Robin Hood Bay (probably named after a ship) means we have left Port Underwood behind. There’s an historic cottage, a bit of Maori history (gardening) and it’s the most obviously visited spot with a large sandy beach, boogie boarders enjoying a modest surf break and plenty of space. There is a DOC campsite but it doesn’t have drinking water and it’s a little early to stop for the night so we reluctantly head up the next hill.
It rapidly becomes clear that a lot of vehicles travel here from Blenheim. The road becomes wider and relatively busy (10 cars an hour) and somewhat corrugated. The first hill is steep and climbs to a similar height to the last, with (just maybe) a little bit of pushing involved. The top however brings views across Cloudy Bay to White bluffs and beyond to Cape Campbell. Now it’s just the last short haul to the blissfully flat landscape of the Wairau plain.
It’s 3.20pm when we arrive in Rarangi and pitch the tent before killing a little time ahead of an early dinner. The first order of the day though is drinking water as we have been eking out our last drops. Then we find the least lumpy spot and pitch the tent. We sit out a bit of rain before an early dinner and walk before lights out.
We’re up just before the sun and decide that Blenheim may have something more appetising to offer for breakfast than muesli and milk powder. We are both a bit vague about the geography between here and there but figure it can’t be too hard. The air is cool but it’s clear and the sun is at just the right angle to throw the rumples and folds of the Wither hills into relief, with a snow capped Tapuae o Uenuku lurking behind.
It’s about 20kms to Blenheim which is just stirring at 8.20am when we find the one open cafe. Figaros’ turns out to be an excellent find serving good coffee. Angela’s eggs Bene, and my pancakes are as good as you will get anywhere. The sun streams through the open door thawing us from finger tips to toes.
Our next destination is the small but perfectly formed farmers market. The day is starting to warm and the place is buzzing. We don’t have space to buy much but happily demolish a tray of fully ripe raspberries.
New Renwick Road takes us westwards through vineyards to Renwick where the road turns north. We decide to split and take both sides of the Wairau river to State Highway One; Angela down Rapaura Road whilst I cross the cycle unfriendly Wairau Bridge and turn right down the Kaituna – Tuamarina Road. This is a little more meandering with a few kilometres of gravel in the middle. It wouldn’t be suitable on a road bike but is quiet and doesn’t have any hills.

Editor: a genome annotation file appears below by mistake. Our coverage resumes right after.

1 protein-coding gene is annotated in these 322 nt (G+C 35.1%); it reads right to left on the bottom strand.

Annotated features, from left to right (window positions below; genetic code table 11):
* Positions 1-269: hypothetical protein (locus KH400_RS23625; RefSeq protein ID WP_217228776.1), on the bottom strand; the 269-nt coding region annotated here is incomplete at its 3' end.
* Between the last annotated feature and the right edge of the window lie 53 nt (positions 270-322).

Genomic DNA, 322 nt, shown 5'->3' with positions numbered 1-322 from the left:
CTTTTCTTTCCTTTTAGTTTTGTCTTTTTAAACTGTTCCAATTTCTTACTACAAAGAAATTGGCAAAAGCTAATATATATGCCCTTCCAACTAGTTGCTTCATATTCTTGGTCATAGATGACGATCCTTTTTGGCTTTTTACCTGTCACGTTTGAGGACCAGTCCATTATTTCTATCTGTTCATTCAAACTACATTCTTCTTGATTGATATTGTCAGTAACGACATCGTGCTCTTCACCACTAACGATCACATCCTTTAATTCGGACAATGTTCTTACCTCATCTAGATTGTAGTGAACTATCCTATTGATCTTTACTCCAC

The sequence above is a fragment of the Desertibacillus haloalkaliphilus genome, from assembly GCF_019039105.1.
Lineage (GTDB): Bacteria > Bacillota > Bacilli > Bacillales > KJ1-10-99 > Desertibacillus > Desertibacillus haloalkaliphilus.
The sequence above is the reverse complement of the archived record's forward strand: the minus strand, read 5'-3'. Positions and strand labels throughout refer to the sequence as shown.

My road emerges on State Highway One right next to our rendezvous point; the site of the Wairau affray. I have about 20 minutes to read about the sad affair before Angela texts, she has been at the picnic table on the other side of the tree for 10 minutes. We lie in the grass looking into a cloudless sky munching OSM bars for lunch.
It’s about 20 Km to Picton into a firm head wind on a busy road. We have plenty of time so potter along ignoring the trucks and traffic whizzing past. It’s a good shoulder and pretty flat so not too bad a ride. A little after halfway we take a break at a memorial to two hunters “killed in tragic circumstances” in Robin Hood bay in 1966.
What we had thought was “the hill before Picton” turns out to be a bit of a rise. We coast down to Picton to drink excellent iced coffee and a cold ale at Le Café within minutes. The day is sunny, yachts are racing in Picton Harbour and the Blind Boys of Alabama are playing on the stereo. We keep just enough orders flowing so as to not outstay our welcome and the afternoon passes very pleasantly.
Waiting to board the 7pm sailing we are left in a tiny port-a-com waiting room. The other inhabitant turns out to be another tramping club member who has been biking the Wakamarina track so there’s plenty to talk about.
The crossing is pretty smooth and Mike meets us off the Ferry (i.e. texts to say he’s just leaving home). He forces me to put the bike on their rack and accept a lift home; I figure this isn’t really departing from the spirit of the trip, after-all, it is well after 10pm on a school night.
So that’s the story to date. I have a few more ideas for similar trips which I’m dying to try out but there’s a bit of a back log of stuff to see to at home first.